Other than the aforementioned data, there were a few later reports that helped contribute to the dyslexic nature of the market today. Firstly, compensation costs are moving higher as the employment cost index (ECI) rose by 0.7% in Q1-2015 versus a revised 0.5% increase in Q4-2014. On a year-over-year basis the index is up 2.6% and significantly exceed the Q4-2014 rated of +2.2%, but more importantly it significantly exceeds the Fed's general inflation limit of 2.0%. This gain in costs is split evenly between wages and salaries which are up 0.7% on the quarter, and benefits are up 0.6%. On a year-over-year basis, wages and salaries are up 2.6% while benefits are up 2.7%. The Fed is now set to raise interest rates at the drop of a hat, and today's ECI is very closely followed by policymakers as a factor in their rate hike decision. Yesterday's Fed minutes noted that compensation inflation remains low, but these numbers clearly don't jive with that assessment.

    Lastly, the always-volatile Chicago purchasing managers index (PMI) jumped back into expansionary mode in April, with a reading of 52.3 versus a depressed 46.3 in March. The strength for the month is centered on new orders, which surged a whopping 12.8 points to a reading of 55.1 for the highest reading in the component since January 2015. This is the largest month-to-month increase for this reading in over 30 years. Additionally, the backlog orders, employment and production components were also higher for the month. The gauge for inflation is currently at a multi-year low, and this is the case in many of the April Fed reports. Since this PMI measures both manufacturing and non-manufacturing data in the Chicago area, the readings are often very jumpy. However, this will fit in with the Federal Reserve's expectations that the economic slowdown in the first quarter was due to a lot of one-time factors and that the second quarter should see a recovery in underlying growth rates.

    Apr 30 1:46 PM | Link | Comment!
  • GDP & Fed Causing Market Woes By Jennifer Coombs

    The big countdown to the Federal Reserve Open Market Committee (FOMC) minutes is upon us and the market is having a tantrum. Stocks have consistently tumbled during today's session with the Dow Jones Industrial Average posting triple-digit losses and the NASDAQ off by roughly 1.0%. The latest build in crude oil inventories decelerated substantially from the previous weeks, although inventories remain at 80-year highs. Nevertheless, the slowdown in inventories caused the price of oil to pop nearly 4.0%, with the price per gallon just below the $60-level. The US dollar is also taking a massive hit today after the first quarter reading for the US gross domestic product (NYSE:GDP) came in well below consensus at a pathetic +0.2%. This compares to a reading of +2.2% in Q4-2014 and the +1.0% consensus estimate for Q1-2015. Weather issues, as well as weak exports thanks to the strong US dollar caused economic growth to collapse, and in turn, today's equity indices.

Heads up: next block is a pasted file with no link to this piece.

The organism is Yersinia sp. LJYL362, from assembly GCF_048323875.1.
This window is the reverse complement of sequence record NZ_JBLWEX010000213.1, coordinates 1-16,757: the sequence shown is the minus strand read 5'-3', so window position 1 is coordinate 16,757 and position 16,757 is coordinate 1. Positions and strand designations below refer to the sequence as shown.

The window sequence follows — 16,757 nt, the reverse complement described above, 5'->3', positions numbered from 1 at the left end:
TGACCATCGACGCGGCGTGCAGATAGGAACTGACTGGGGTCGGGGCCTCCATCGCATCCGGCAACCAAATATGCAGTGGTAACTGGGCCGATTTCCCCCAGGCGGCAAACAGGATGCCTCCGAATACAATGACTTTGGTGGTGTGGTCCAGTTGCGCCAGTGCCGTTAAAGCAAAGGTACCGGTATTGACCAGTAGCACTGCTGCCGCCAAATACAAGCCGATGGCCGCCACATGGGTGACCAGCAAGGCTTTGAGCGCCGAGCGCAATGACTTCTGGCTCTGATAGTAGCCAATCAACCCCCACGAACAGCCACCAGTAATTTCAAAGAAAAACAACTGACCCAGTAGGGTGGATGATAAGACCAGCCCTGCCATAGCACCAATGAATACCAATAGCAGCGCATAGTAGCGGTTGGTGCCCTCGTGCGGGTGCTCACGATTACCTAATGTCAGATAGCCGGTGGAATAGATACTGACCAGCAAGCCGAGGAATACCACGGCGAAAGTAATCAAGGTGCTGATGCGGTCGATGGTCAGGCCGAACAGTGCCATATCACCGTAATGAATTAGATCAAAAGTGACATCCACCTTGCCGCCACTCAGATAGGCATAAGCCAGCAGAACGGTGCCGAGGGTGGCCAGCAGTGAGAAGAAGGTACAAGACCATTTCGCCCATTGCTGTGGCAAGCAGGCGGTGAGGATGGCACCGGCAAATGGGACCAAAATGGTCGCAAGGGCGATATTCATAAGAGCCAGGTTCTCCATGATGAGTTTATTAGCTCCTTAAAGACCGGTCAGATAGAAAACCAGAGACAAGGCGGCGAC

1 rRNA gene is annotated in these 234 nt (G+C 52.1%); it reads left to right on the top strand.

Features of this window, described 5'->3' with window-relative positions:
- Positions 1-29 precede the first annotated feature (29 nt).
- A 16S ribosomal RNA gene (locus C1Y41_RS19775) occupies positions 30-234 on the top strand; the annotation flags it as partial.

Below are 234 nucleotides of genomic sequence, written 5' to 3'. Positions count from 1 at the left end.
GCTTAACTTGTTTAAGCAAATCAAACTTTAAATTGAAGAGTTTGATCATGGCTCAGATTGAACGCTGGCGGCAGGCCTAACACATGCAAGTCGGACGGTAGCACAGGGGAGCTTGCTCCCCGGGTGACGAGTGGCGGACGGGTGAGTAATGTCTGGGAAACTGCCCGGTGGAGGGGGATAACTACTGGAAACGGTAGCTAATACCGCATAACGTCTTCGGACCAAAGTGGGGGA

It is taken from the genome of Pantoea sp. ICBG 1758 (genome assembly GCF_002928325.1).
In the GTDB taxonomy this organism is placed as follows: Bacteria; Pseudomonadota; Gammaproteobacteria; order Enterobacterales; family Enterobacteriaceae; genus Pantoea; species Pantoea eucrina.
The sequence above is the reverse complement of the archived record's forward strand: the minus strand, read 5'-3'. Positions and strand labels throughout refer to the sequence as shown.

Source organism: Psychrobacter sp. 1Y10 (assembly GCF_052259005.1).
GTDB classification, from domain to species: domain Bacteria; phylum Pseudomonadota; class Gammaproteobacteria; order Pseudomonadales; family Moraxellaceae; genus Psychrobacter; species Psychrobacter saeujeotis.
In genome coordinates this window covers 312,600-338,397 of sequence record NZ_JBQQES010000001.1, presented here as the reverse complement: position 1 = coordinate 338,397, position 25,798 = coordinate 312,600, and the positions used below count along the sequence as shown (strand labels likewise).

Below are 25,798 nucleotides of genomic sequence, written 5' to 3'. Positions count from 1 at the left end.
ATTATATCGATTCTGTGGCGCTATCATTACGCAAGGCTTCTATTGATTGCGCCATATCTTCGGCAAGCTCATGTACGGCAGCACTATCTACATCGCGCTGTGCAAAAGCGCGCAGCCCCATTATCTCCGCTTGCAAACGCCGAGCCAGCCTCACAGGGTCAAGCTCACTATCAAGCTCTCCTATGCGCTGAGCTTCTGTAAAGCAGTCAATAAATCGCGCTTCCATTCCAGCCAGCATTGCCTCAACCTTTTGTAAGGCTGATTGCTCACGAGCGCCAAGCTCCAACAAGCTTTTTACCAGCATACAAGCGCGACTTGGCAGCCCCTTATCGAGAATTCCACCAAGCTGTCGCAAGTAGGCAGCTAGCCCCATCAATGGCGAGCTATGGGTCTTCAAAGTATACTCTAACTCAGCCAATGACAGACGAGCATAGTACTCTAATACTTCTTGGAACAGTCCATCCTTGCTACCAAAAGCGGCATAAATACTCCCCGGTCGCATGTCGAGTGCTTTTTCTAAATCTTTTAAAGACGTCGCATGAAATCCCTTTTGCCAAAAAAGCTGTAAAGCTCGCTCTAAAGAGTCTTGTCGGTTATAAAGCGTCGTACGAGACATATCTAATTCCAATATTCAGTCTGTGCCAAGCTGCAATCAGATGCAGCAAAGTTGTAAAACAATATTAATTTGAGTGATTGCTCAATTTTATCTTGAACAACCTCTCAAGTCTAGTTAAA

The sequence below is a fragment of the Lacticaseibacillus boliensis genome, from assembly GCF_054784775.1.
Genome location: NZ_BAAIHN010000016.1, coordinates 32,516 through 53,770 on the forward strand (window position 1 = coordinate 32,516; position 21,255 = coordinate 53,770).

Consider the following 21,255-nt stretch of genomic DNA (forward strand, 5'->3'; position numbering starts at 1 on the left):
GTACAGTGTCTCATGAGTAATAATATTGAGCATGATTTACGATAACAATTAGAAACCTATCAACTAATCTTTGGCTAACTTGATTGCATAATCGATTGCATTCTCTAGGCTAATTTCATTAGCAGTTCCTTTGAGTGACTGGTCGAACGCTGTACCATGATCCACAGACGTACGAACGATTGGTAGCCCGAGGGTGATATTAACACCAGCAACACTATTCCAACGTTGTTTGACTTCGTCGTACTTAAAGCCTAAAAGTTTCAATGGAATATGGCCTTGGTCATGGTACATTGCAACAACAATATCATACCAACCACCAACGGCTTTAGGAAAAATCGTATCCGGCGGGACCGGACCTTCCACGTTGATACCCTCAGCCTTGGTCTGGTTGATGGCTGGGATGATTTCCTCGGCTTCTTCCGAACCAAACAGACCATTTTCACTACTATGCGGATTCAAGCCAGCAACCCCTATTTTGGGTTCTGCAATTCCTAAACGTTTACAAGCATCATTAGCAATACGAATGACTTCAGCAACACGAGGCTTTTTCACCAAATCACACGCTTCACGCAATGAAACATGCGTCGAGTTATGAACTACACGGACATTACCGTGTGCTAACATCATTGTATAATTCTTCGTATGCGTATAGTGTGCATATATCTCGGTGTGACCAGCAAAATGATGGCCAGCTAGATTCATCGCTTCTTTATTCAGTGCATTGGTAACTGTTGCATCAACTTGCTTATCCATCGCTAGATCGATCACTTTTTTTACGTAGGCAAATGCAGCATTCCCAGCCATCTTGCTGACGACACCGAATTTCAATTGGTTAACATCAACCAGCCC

Aside from this morning's GDP disappointment, there was one other notable economic release and it should've given the market a lift. In another positive check point for housing data, pending home sales increased for the third month in a row, rising by 1.1% in March and outpacing economist estimates at 1.0%. Ultimately, this is indicative of what would be a very welcome third consecutive gain for final sales of existing homes, which surged 6.1% in the latest report. On a regional basis, strength in pending sales was centered on the South - the largest housing region. Pending sales in the South jumped a whopping 4.0% from the prior month for a year-over-year gain of 12.4%. Sales in the West were also strong, increasing by 1.7% for the month for a year-over-year gain of 15.6%. The overall change in pending home sales versus the same time last year is a healthy 11.1%. A pick up in the sales of existing homes is hopefully giving the signal that improvement is occurring in the new home market which currently remains weak. Last month's weak report for housing starts and permits is still troubling to economists, and despite this positive report, remains the elephant in the room.

    Apr 29 1:36 PM | Link | Comment!